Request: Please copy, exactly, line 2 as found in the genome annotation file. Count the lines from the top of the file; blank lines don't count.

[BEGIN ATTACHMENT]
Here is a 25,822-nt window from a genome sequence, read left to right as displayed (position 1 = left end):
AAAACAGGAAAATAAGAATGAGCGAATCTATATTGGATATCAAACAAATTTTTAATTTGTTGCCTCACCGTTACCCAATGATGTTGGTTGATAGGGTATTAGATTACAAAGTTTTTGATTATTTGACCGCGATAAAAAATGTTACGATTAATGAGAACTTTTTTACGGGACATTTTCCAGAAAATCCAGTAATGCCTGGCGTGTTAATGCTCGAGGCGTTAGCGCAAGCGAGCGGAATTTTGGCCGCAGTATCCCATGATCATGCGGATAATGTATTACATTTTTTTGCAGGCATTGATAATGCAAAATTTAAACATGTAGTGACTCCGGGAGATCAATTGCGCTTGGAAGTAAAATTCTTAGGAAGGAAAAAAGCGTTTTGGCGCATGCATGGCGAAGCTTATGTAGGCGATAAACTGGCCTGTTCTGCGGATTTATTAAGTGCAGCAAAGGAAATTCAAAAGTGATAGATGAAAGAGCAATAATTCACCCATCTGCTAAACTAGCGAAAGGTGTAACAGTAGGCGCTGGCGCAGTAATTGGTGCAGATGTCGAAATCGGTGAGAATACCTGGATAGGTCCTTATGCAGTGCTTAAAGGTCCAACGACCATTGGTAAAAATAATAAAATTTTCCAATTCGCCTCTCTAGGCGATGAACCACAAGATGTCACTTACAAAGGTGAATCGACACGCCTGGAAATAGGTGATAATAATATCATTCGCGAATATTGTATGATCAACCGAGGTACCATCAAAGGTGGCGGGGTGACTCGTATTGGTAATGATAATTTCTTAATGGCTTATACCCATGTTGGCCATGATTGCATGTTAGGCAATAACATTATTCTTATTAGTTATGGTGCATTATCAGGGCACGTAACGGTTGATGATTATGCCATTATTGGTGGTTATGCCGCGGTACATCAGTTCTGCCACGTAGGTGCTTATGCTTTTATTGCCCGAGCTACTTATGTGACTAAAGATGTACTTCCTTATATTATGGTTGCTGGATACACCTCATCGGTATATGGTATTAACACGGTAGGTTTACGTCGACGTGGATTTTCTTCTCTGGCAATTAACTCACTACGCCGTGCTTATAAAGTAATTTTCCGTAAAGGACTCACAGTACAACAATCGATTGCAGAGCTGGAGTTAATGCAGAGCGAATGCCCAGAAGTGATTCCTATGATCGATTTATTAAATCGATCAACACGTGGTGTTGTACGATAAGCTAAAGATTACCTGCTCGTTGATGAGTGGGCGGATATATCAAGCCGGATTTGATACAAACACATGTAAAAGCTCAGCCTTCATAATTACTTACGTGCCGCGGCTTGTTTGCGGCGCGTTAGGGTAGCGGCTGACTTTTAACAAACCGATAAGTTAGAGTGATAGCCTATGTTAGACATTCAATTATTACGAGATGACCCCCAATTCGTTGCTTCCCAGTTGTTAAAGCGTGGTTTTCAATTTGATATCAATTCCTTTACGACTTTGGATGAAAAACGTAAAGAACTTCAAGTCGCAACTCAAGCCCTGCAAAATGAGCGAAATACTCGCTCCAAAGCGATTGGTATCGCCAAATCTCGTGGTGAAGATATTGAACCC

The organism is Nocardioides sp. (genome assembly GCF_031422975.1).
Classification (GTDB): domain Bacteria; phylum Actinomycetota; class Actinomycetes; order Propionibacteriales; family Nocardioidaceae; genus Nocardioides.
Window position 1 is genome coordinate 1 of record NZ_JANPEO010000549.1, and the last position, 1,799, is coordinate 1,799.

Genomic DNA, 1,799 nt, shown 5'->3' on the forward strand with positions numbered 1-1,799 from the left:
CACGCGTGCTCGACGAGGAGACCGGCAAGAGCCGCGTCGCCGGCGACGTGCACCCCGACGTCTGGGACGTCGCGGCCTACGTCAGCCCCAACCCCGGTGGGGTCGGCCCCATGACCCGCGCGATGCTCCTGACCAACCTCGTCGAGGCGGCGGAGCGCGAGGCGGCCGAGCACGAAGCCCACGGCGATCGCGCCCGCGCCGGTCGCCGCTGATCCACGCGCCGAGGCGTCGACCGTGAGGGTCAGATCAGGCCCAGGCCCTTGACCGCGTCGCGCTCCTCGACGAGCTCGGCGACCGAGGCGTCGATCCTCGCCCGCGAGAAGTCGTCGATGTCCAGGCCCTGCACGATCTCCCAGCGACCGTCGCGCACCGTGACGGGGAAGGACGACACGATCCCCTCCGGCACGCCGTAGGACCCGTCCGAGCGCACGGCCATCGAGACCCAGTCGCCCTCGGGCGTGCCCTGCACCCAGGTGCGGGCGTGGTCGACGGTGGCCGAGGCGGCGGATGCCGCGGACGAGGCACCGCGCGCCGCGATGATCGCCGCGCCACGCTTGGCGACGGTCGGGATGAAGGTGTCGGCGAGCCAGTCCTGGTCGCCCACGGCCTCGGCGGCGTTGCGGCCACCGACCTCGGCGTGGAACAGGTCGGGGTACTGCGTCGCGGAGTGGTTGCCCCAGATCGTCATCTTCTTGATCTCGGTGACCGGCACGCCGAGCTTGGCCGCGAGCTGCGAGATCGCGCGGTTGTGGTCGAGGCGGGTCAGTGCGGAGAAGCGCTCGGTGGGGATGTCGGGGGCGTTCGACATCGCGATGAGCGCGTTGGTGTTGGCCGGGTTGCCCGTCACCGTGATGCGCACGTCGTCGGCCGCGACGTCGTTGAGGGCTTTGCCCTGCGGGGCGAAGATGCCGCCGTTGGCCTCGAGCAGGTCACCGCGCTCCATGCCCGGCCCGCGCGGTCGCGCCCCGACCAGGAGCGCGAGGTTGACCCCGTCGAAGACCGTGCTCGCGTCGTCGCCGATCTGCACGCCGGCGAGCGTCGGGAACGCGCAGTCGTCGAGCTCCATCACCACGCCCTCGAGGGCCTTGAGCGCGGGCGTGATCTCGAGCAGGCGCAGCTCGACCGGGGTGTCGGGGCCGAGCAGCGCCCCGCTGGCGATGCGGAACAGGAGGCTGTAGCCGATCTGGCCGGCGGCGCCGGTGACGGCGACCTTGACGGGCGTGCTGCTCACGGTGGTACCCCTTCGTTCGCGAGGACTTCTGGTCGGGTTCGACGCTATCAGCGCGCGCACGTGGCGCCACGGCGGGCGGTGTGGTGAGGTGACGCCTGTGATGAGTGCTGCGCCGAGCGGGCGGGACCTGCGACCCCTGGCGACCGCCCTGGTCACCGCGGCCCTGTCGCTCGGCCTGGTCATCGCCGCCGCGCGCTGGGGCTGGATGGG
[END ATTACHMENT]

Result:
AAAACAGGAAAATAAGAATGAGCGAATCTATATTGGATATCAAACAAATTTTTAATTTGTTGCCTCACCGTTACCCAATGATGTTGGTTGATAGGGTATTAGATTACAAAGTTTTTGATTATTTGACCGCGATAAAAAATGTTACGATTAATGAGAACTTTTTTACGGGACATTTTCCAGAAAATCCAGTAATGCCTGGCGTGTTAATGCTCGAGGCGTTAGCGCAAGCGAGCGGAATTTTGGCCGCAGTATCCCATGATCATGCGGATAATGTATTACATTTTTTTGCAGGCATTGATAATGCAAAATTTAAACATGTAGTGACTCCGGGAGATCAATTGCGCTTGGAAGTAAAATTCTTAGGAAGGAAAAAAGCGTTTTGGCGCATGCATGGCGAAGCTTATGTAGGCGATAAACTGGCCTGTTCTGCGGATTTATTAAGTGCAGCAAAGGAAATTCAAAAGTGATAGATGAAAGAGCAATAATTCACCCATCTGCTAAACTAGCGAAAGGTGTAACAGTAGGCGCTGGCGCAGTAATTGGTGCAGATGTCGAAATCGGTGAGAATACCTGGATAGGTCCTTATGCAGTGCTTAAAGGTCCAACGACCATTGGTAAAAATAATAAAATTTTCCAATTCGCCTCTCTAGGCGATGAACCACAAGATGTCACTTACAAAGGTGAATCGACACGCCTGGAAATAGGTGATAATAATATCATTCGCGAATATTGTATGATCAACCGAGGTACCATCAAAGGTGGCGGGGTGACTCGTATTGGTAATGATAATTTCTTAATGGCTTATACCCATGTTGGCCATGATTGCATGTTAGGCAATAACATTATTCTTATTAGTTATGGTGCATTATCAGGGCACGTAACGGTTGATGATTATGCCATTATTGGTGGTTATGCCGCGGTACATCAGTTCTGCCACGTAGGTGCTTATGCTTTTATTGCCCGAGCTACTTATGTGACTAAAGATGTACTTCCTTATATTATGGTTGCTGGATACACCTCATCGGTATATGGTATTAACACGGTAGGTTTACGTCGACGTGGATTTTCTTCTCTGGCAATTAACTCACTACGCCGTGCTTATAAAGTAATTTTCCGTAAAGGACTCACAGTACAACAATCGATTGCAGAGCTGGAGTTAATGCAGAGCGAATGCCCAGAAGTGATTCCTATGATCGATTTATTAAATCGATCAACACGTGGTGTTGTACGATAAGCTAAAGATTACCTGCTCGTTGATGAGTGGGCGGATATATCAAGCCGGATTTGATACAAACACATGTAAAAGCTCAGCCTTCATAATTACTTACGTGCCGCGGCTTGTTTGCGGCGCGTTAGGGTAGCGGCTGACTTTTAACAAACCGATAAGTTAGAGTGATAGCCTATGTTAGACATTCAATTATTACGAGATGACCCCCAATTCGTTGCTTCCCAGTTGTTAAAGCGTGGTTTTCAATTTGATATCAATTCCTTTACGACTTTGGATGAAAAACGTAAAGAACTTCAAGTCGCAACTCAAGCCCTGCAAAATGAGCGAAATACTCGCTCCAAAGCGATTGGTATCGCCAAATCTCGTGGTGAAGATATTGAACCC